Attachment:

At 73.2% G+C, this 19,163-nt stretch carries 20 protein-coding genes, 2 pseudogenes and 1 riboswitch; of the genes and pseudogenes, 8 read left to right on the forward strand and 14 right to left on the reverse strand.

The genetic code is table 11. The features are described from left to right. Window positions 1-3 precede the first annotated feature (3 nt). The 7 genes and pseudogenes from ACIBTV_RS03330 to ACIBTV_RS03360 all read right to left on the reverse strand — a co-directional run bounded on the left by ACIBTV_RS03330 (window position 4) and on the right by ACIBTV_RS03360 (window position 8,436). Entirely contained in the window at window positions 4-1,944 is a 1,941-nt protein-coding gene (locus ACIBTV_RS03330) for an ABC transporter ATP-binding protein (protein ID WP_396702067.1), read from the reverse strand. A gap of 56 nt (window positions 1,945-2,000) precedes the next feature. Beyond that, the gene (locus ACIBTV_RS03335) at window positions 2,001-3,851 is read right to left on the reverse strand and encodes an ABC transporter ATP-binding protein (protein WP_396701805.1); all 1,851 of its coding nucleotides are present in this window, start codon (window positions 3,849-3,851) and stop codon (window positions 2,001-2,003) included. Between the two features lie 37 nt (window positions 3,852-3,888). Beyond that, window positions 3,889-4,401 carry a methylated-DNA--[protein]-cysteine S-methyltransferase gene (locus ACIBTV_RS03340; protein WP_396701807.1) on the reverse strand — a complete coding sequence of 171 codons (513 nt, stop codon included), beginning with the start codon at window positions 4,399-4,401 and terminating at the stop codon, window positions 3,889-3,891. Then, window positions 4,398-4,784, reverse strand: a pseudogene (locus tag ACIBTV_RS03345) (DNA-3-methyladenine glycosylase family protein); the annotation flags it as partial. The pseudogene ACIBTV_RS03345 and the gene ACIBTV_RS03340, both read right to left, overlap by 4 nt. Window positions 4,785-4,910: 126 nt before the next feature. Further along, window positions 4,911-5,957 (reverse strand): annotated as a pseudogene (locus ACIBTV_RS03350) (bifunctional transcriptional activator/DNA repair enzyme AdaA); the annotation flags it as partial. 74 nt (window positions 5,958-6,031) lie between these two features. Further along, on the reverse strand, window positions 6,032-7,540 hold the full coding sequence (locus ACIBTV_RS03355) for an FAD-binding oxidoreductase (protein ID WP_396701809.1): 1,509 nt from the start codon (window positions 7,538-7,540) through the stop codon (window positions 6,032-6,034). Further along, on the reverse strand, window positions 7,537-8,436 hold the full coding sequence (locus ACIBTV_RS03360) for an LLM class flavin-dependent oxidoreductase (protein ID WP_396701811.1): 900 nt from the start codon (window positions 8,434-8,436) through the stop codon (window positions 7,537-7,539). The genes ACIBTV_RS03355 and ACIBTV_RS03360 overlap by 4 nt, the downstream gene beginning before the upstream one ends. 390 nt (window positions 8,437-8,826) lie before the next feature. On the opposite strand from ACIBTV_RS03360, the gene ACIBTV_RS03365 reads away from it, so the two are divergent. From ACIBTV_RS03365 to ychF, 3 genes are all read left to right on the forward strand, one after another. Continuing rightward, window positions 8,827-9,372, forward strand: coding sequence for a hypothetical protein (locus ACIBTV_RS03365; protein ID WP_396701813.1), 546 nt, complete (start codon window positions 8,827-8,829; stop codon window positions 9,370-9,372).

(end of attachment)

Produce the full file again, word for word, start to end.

At 73.2% G+C, this 19,163-nt stretch carries 20 protein-coding genes, 2 pseudogenes and 1 riboswitch; of the genes and pseudogenes, 8 read left to right on the forward strand and 14 right to left on the reverse strand.

The genetic code is table 11. The features are described from left to right. Window positions 1-3 precede the first annotated feature (3 nt). The 7 genes and pseudogenes from ACIBTV_RS03330 to ACIBTV_RS03360 all read right to left on the reverse strand — a co-directional run bounded on the left by ACIBTV_RS03330 (window position 4) and on the right by ACIBTV_RS03360 (window position 8,436). Entirely contained in the window at window positions 4-1,944 is a 1,941-nt protein-coding gene (locus ACIBTV_RS03330) for an ABC transporter ATP-binding protein (protein ID WP_396702067.1), read from the reverse strand. A gap of 56 nt (window positions 1,945-2,000) precedes the next feature. Beyond that, the gene (locus ACIBTV_RS03335) at window positions 2,001-3,851 is read right to left on the reverse strand and encodes an ABC transporter ATP-binding protein (protein WP_396701805.1); all 1,851 of its coding nucleotides are present in this window, start codon (window positions 3,849-3,851) and stop codon (window positions 2,001-2,003) included. Between the two features lie 37 nt (window positions 3,852-3,888). Beyond that, window positions 3,889-4,401 carry a methylated-DNA--[protein]-cysteine S-methyltransferase gene (locus ACIBTV_RS03340; protein WP_396701807.1) on the reverse strand — a complete coding sequence of 171 codons (513 nt, stop codon included), beginning with the start codon at window positions 4,399-4,401 and terminating at the stop codon, window positions 3,889-3,891. Then, window positions 4,398-4,784, reverse strand: a pseudogene (locus tag ACIBTV_RS03345) (DNA-3-methyladenine glycosylase family protein); the annotation flags it as partial. The pseudogene ACIBTV_RS03345 and the gene ACIBTV_RS03340, both read right to left, overlap by 4 nt. Window positions 4,785-4,910: 126 nt before the next feature. Further along, window positions 4,911-5,957 (reverse strand): annotated as a pseudogene (locus ACIBTV_RS03350) (bifunctional transcriptional activator/DNA repair enzyme AdaA); the annotation flags it as partial. 74 nt (window positions 5,958-6,031) lie between these two features. Further along, on the reverse strand, window positions 6,032-7,540 hold the full coding sequence (locus ACIBTV_RS03355) for an FAD-binding oxidoreductase (protein ID WP_396701809.1): 1,509 nt from the start codon (window positions 7,538-7,540) through the stop codon (window positions 6,032-6,034). Further along, on the reverse strand, window positions 7,537-8,436 hold the full coding sequence (locus ACIBTV_RS03360) for an LLM class flavin-dependent oxidoreductase (protein ID WP_396701811.1): 900 nt from the start codon (window positions 8,434-8,436) through the stop codon (window positions 7,537-7,539). The genes ACIBTV_RS03355 and ACIBTV_RS03360 overlap by 4 nt, the downstream gene beginning before the upstream one ends. 390 nt (window positions 8,437-8,826) lie before the next feature. On the opposite strand from ACIBTV_RS03360, the gene ACIBTV_RS03365 reads away from it, so the two are divergent. From ACIBTV_RS03365 to ychF, 3 genes are all read left to right on the forward strand, one after another. Continuing rightward, window positions 8,827-9,372, forward strand: coding sequence for a hypothetical protein (locus ACIBTV_RS03365; protein ID WP_396701813.1), 546 nt, complete (start codon window positions 8,827-8,829; stop codon window positions 9,370-9,372).